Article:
County Armagh books and mapsHere is a list of books for County Armagh that you may find useful.
County Armagh books: Maps
The 2nd impression of this pocket-sized street atlas of Co. Armagh and Co. Down gives comprehensive and detailed coverage of the region. The route planner shows all the A and B roads, and can be used when driving to get close to the destination before turning to the relevant large-scale street map.The street maps show every named road, street and lane very clearly, with major roads picked out in colour. The maps are at a scale of 2 2/3 inches to 1 mile, with the less densely populated areas at 1 1/3 inches to 1 mile. Belfast city centre is shown at 5 1/3 inches to 1 mile.Other information on the maps includes postcode boundaries, car parks, railway and bus stations, post offices, schools, colleges, hospitals, police and fire stations, places of worship, leisure centres, footpaths and bridleways, camping and caravan sites, golf courses, and many other places of interest.The comprehensive index lists street names and postcodes, plus schools, hospitals, railway stations, shopping centres and other such features picked out in red, with other places of interest shown in blue.
Publication: 5 Sep 2009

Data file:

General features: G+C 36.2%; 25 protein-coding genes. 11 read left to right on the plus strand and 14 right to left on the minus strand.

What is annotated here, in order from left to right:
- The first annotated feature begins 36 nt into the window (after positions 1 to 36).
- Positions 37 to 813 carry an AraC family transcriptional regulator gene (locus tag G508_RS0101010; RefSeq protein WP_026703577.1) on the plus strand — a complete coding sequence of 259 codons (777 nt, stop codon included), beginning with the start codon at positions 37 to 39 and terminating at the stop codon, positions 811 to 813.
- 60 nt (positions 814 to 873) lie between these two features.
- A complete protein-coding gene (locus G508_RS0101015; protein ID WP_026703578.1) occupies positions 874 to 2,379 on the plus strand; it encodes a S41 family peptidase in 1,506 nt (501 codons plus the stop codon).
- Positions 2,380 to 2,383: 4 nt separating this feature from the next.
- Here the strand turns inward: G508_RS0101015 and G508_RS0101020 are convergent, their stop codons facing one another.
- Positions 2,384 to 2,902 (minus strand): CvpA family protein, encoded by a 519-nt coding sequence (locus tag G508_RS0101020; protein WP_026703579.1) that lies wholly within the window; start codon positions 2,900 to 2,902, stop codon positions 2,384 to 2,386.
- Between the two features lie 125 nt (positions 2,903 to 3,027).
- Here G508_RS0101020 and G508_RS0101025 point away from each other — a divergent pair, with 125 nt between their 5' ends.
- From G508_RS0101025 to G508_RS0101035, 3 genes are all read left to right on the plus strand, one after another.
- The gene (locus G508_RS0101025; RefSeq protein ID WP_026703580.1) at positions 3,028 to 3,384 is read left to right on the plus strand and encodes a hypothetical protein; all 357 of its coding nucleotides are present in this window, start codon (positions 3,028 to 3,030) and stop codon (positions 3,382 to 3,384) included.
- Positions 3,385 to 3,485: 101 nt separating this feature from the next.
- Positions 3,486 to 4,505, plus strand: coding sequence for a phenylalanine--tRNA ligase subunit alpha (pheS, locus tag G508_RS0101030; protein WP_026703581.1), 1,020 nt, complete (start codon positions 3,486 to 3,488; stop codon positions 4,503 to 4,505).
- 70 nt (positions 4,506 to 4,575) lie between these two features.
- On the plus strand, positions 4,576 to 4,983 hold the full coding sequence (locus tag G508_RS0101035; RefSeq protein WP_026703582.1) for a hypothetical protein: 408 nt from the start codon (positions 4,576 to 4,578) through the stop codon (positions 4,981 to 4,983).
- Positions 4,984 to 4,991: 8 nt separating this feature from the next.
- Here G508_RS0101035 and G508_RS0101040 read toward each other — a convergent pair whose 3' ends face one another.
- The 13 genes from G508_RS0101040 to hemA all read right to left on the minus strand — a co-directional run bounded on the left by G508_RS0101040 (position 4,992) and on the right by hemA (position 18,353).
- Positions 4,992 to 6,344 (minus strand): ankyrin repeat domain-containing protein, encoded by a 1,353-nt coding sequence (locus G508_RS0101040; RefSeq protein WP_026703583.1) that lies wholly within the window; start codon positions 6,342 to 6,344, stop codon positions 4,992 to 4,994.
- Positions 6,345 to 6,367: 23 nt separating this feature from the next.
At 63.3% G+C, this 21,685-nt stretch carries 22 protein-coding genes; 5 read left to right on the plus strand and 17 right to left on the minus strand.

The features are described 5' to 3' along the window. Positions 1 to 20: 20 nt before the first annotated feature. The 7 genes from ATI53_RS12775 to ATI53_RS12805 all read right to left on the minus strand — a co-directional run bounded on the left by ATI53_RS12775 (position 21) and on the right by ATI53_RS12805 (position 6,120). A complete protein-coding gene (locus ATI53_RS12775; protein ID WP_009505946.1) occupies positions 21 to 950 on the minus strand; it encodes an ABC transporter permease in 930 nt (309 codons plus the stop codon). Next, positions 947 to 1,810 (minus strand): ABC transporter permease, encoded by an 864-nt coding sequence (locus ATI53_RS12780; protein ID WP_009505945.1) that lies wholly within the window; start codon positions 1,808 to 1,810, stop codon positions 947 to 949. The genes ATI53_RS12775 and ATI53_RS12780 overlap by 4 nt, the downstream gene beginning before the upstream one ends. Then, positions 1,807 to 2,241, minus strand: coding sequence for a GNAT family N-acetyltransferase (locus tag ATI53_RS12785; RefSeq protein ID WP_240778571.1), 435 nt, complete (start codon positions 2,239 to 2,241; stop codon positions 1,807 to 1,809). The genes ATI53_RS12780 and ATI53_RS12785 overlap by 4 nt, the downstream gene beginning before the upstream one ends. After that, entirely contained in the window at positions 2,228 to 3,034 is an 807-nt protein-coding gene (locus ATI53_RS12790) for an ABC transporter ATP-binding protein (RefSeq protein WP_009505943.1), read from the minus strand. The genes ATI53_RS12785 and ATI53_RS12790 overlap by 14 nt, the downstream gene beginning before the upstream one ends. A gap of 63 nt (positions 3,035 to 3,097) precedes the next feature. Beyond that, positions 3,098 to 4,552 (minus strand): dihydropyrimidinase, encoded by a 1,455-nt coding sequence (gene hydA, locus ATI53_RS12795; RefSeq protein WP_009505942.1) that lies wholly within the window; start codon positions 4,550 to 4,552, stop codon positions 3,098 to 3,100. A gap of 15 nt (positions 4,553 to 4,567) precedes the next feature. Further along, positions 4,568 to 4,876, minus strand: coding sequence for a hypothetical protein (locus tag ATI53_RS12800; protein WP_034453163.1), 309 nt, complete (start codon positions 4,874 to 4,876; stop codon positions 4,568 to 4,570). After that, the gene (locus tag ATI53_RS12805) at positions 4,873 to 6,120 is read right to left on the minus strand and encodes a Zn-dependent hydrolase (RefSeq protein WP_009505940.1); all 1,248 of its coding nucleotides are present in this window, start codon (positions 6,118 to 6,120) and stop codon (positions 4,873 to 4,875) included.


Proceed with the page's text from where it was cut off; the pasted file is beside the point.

County Armagh books: History & Heritage
The newest volume in the "Buildings of Ireland" series covers the inland counties of Cavan, Monaghan, and Armagh, an area stretching from the thinly populated uplands around the Cuilcagh Mountains and the cradle of the Shannon to the fertile Blackwater valley and southern shores of Lough Neagh. Carrickmacross and Bailieborough typify the Irish market town with their generous main streets and lively architectural contrasts. The unpretentious Gothic halls at Carsan and Derryvalley contrast with the rogueish Gothic-Revival displays at Bessbrook and Butlersbridge. Country houses range from Lough Fea, Thomas Rickman's only Irish house, to Hilton Park, an ambitious Italianate mansion. Saint Peter's church, Laragh, a roadside Gothic fairytale in tin, is a memorable landmark, as is the august Rokeby obelisk at Armagh. Throughout South Ulster, the use of local building materials - ranging from dark gritstones to warm sandstones - adds to the rich architectural variety while establishing a sense of place.
Publication: 12 April 2013
The County Armagh
books listed on this page are for your information and to help you find the books you need quickly. We do not endorse any particular books and are not responsible for the advice and information in the books listed.
The price of books, where indicated, was correct at the time the book was added to this page. Prices may have changed on the booksellers web site.